George Shafer flew up from Florida and told a similar story. His Parkinson tremor made it impossible to button his shirts or tie his shoes. Like Maury Long, he would splatter food on the floor when he tried to eat without help. “I was a salesman for a food-service company. I would go out to meet a customer and I got a bad hand shaking and tremor, and I couldn’t sell the product. You can’t sell while shaking in front of somebody and give them confidence. After the operation, I was like a new man. I even made a model airplane to see if I could do it, small intricate work. I still have Parkinson’s, but I say I have got fifty percent of it beat.” Shafer had the electrodes implanted in 1993 by surgeons at the University of South Florida, becoming one of the first in the United States to bear witness to the life-changing benefits of the device for Parkinson’s tremor. “I say if there is anybody that should be a judge, or could be a judge, on whether it is needed or not, I don’t know of any other one better than I am,” Shafer said. “It is a wonderful miracle.” Like other FDA advisory panels, the voting members, all medical doctors or scientists with some expertise in the area being discussed, would decide whether or not to recommend that the FDA approve the device. The committee’s recommendation would then be reviewed by internal teams at the FDA. That day the committee members listened toa few more testimonials, asked questions, then discussed the findings from the trial. Six months later, in early August, the FDA approved the use of implanted brain stimulators to control tremors. It was only approved for use on one side of the brain at a time, in an area called the thalamus. Studies on bilateral stimulation were still in the works. And only Parkinson’s patients with severe tremor could qualify for the procedure.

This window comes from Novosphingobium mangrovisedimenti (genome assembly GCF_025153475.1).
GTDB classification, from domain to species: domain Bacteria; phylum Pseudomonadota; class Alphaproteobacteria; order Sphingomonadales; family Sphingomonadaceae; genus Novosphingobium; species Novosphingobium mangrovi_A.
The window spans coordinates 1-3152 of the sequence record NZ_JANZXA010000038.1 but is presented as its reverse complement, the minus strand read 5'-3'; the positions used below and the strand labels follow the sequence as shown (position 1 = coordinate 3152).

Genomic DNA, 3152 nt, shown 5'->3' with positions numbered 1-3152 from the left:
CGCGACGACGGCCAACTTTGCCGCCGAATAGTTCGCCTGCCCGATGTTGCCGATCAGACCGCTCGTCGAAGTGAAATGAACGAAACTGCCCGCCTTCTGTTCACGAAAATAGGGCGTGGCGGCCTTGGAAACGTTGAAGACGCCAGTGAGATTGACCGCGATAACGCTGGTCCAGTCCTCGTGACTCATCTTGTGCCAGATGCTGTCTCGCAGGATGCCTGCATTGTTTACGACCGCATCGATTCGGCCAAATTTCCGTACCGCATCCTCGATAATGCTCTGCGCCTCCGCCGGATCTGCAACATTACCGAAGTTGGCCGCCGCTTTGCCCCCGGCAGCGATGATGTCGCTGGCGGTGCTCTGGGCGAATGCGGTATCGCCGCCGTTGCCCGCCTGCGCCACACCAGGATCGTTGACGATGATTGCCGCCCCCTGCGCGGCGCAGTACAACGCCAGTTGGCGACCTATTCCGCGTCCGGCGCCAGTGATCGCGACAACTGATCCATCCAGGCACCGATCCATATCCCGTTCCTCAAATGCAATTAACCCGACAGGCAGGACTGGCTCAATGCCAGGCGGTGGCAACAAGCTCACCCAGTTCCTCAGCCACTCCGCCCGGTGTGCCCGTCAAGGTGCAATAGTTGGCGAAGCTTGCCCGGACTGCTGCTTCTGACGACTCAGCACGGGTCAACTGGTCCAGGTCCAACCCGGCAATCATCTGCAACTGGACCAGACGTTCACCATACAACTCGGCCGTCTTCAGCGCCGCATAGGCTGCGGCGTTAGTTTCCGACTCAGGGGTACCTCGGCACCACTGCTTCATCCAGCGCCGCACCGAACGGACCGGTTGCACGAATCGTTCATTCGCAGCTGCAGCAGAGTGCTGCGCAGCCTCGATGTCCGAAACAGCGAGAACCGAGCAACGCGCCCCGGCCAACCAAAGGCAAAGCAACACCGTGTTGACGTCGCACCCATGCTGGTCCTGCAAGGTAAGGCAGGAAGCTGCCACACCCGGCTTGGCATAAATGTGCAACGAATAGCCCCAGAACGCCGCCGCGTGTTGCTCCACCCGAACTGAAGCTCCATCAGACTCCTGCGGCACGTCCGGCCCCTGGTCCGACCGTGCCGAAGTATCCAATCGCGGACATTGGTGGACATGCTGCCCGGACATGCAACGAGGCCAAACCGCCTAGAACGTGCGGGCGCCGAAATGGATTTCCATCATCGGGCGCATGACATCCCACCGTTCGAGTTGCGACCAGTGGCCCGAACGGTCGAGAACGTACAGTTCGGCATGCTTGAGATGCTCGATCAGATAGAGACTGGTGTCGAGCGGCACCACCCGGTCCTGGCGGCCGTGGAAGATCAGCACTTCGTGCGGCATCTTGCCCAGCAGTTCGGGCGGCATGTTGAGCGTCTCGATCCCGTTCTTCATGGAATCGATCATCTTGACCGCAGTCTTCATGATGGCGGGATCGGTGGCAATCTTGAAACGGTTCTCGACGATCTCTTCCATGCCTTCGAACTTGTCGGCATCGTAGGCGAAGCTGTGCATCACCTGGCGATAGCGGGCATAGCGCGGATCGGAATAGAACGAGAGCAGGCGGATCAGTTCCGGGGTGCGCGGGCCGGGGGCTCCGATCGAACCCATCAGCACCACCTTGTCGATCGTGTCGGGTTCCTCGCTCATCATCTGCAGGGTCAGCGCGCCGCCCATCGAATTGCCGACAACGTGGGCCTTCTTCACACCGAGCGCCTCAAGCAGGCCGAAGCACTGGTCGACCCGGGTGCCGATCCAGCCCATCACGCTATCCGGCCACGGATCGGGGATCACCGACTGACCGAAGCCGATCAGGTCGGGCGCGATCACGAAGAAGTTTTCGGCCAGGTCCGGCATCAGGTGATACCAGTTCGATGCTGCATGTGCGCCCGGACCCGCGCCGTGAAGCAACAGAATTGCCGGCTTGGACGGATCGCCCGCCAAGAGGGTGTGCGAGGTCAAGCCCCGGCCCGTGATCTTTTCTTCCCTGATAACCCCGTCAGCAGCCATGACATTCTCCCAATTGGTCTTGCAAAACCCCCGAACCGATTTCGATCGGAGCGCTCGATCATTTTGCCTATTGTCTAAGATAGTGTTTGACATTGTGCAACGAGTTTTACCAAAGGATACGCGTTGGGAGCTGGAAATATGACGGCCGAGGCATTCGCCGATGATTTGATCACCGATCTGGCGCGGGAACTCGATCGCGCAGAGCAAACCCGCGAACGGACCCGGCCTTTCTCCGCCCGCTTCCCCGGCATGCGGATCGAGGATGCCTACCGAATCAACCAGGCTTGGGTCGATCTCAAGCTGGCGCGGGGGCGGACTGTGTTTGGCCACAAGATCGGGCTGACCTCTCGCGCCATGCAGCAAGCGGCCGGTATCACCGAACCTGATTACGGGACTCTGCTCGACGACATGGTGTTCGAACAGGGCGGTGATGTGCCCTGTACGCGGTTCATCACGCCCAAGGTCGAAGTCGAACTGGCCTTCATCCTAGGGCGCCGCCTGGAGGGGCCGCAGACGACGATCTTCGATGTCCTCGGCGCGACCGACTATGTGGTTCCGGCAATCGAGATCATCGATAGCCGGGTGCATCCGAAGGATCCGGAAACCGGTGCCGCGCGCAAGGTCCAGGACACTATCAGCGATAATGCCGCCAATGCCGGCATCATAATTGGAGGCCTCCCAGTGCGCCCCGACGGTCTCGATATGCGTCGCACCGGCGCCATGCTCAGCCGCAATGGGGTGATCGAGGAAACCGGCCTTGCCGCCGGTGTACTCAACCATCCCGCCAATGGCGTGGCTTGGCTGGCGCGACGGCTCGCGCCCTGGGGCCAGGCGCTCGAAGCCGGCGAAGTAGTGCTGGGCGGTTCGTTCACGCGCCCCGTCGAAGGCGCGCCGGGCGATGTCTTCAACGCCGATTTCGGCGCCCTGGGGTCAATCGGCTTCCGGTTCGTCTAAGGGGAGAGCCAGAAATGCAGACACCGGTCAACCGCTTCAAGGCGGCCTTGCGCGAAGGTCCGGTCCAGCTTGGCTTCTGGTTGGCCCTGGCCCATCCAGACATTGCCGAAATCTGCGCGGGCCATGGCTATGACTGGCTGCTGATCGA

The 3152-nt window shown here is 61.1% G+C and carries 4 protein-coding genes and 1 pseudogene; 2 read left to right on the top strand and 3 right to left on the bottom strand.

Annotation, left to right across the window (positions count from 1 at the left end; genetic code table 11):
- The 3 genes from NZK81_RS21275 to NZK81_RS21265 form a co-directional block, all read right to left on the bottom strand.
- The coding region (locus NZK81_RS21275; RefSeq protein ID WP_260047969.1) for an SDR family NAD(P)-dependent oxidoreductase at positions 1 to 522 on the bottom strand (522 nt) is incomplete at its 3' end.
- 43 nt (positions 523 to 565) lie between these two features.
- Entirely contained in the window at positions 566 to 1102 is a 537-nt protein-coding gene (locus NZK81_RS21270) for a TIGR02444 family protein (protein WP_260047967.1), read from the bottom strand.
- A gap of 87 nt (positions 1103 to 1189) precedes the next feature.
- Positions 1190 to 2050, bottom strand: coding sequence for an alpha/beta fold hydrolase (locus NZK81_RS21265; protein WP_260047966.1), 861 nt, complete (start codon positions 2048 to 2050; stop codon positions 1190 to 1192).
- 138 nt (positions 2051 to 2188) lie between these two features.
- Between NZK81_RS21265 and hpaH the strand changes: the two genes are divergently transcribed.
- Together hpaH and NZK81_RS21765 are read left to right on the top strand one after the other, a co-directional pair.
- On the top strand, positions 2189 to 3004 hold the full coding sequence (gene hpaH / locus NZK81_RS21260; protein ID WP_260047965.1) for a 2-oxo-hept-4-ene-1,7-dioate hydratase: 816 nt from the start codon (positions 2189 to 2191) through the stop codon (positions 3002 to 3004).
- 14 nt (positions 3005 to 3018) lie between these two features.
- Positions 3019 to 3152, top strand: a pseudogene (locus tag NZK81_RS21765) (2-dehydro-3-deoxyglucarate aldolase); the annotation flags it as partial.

By 2008, 40,000 people around the world had had electrode leads implanted into their brains to stimulate abnormal circuits, mostly to relieve Parkinson’s disease and tremor. People afflicted with the violent involuntary muscle contractions of dystonia had joined the ranks, and many hundreds of patients with other disabling forms of other disorders, from epilepsy to obsessive compulsive disorder to Tourette’s syndrome, were receiving the treatment experimentally. For those enrolled in early trials of deep brain stimulation for their conditions, the results were clearly encouraging and suggested that the human brain has more reserve than anyone imagined. Today, scientists are speculating that putting electrodes in the right spot in the brain might relieve chronic pain, ease intractable depression, enhance memory, alleviate chronic and debilitating headache, even help people lose weight. This book tells the story of how deep brain stimulation unfolded as a potential therapy for many disparate brain diseases. It is a cautionary tale of successes and failures and life somewhere in the middle of all this technology. It’s about the science of brain circuitry and the scientists who are fighting to study this surgical technique in the right way and with the right patients to make sure that deep brain stimulation as a treatment is not abused, which could mean the end of a potentially important tool to help alleviate human suffering. And it’s about some of the patients who have braved the surgeries and walk around with electrodes in their brains and batteries in their chests, benefiting from its effects but always aware that the hardware could fail them.
And finally, it is a story about how research translates into a technology that has the potential to help people regain lives made unlivable by illness. It is about hope and caution.